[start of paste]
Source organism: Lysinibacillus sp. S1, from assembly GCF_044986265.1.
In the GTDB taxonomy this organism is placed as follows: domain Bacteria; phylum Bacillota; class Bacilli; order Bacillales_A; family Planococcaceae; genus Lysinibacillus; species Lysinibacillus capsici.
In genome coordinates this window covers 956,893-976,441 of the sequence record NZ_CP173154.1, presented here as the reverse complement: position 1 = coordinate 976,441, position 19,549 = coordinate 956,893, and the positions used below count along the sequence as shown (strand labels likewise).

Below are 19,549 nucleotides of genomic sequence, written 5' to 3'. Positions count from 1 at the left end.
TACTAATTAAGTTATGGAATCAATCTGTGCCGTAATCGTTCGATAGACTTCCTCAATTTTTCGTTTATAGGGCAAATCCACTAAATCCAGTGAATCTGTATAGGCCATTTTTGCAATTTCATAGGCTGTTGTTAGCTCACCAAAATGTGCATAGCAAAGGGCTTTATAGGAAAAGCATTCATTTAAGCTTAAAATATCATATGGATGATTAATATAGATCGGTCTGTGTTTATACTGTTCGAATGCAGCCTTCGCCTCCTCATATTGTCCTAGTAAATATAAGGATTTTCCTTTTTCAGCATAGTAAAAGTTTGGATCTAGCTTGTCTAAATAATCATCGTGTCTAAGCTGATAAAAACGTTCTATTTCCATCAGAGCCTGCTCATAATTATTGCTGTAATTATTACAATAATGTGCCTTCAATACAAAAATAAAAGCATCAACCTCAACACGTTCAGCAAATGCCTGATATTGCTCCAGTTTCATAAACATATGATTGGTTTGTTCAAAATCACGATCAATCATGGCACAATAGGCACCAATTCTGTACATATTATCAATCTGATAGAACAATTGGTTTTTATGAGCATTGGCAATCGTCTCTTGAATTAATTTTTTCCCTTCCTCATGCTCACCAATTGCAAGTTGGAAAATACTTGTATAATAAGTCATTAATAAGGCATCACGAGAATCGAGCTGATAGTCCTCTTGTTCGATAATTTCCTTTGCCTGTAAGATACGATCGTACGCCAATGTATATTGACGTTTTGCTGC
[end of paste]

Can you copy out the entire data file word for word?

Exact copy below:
Source organism: Lysinibacillus sp. S1, from assembly GCF_044986265.1.
In the GTDB taxonomy this organism is placed as follows: domain Bacteria; phylum Bacillota; class Bacilli; order Bacillales_A; family Planococcaceae; genus Lysinibacillus; species Lysinibacillus capsici.
In genome coordinates this window covers 956,893-976,441 of the sequence record NZ_CP173154.1, presented here as the reverse complement: position 1 = coordinate 976,441, position 19,549 = coordinate 956,893, and the positions used below count along the sequence as shown (strand labels likewise).

Below are 19,549 nucleotides of genomic sequence, written 5' to 3'. Positions count from 1 at the left end.
TACTAATTAAGTTATGGAATCAATCTGTGCCGTAATCGTTCGATAGACTTCCTCAATTTTTCGTTTATAGGGCAAATCCACTAAATCCAGTGAATCTGTATAGGCCATTTTTGCAATTTCATAGGCTGTTGTTAGCTCACCAAAATGTGCATAGCAAAGGGCTTTATAGGAAAAGCATTCATTTAAGCTTAAAATATCATATGGATGATTAATATAGATCGGTCTGTGTTTATACTGTTCGAATGCAGCCTTCGCCTCCTCATATTGTCCTAGTAAATATAAGGATTTTCCTTTTTCAGCATAGTAAAAGTTTGGATCTAGCTTGTCTAAATAATCATCGTGTCTAAGCTGATAAAAACGTTCTATTTCCATCAGAGCCTGCTCATAATTATTGCTGTAATTATTACAATAATGTGCCTTCAATACAAAAATAAAAGCATCAACCTCAACACGTTCAGCAAATGCCTGATATTGCTCCAGTTTCATAAACATATGATTGGTTTGTTCAAAATCACGATCAATCATGGCACAATAGGCACCAATTCTGTACATATTATCAATCTGATAGAACAATTGGTTTTTATGAGCATTGGCAATCGTCTCTTGAATTAATTTTTTCCCTTCCTCATGCTCACCAATTGCAAGTTGGAAAATACTTGTATAATAAGTCATTAATAAGGCATCACGAGAATCGAGCTGATAGTCCTCTTGTTCGATAATTTCCTTTGCCTGTAAGATACGATCGTACGCCAATGTATATTGACGTTTTGCTGC